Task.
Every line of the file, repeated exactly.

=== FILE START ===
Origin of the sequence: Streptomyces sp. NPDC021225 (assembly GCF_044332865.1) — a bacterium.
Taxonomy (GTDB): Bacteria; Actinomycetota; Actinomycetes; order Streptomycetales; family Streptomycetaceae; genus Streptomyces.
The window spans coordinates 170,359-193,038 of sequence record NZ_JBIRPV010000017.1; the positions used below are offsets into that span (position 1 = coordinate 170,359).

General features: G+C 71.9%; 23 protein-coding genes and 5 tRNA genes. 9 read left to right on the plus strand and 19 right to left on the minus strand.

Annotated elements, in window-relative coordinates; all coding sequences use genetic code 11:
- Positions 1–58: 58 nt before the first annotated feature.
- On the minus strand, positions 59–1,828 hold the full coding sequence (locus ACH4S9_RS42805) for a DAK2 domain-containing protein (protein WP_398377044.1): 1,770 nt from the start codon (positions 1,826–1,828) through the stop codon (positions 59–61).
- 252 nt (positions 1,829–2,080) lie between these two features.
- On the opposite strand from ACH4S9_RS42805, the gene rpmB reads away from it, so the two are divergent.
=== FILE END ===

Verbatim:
Origin of the sequence: Streptomyces sp. NPDC021225 (assembly GCF_044332865.1) — a bacterium.
Taxonomy (GTDB): Bacteria; Actinomycetota; Actinomycetes; order Streptomycetales; family Streptomycetaceae; genus Streptomyces.
The window spans coordinates 170,359-193,038 of sequence record NZ_JBIRPV010000017.1; the positions used below are offsets into that span (position 1 = coordinate 170,359).

General features: G+C 71.9%; 23 protein-coding genes and 5 tRNA genes. 9 read left to right on the plus strand and 19 right to left on the minus strand.

Annotated elements, in window-relative coordinates; all coding sequences use genetic code 11:
- Positions 1–58: 58 nt before the first annotated feature.
- On the minus strand, positions 59–1,828 hold the full coding sequence (locus ACH4S9_RS42805) for a DAK2 domain-containing protein (protein WP_398377044.1): 1,770 nt from the start codon (positions 1,826–1,828) through the stop codon (positions 59–61).
- 252 nt (positions 1,829–2,080) lie between these two features.
- On the opposite strand from ACH4S9_RS42805, the gene rpmB reads away from it, so the two are divergent.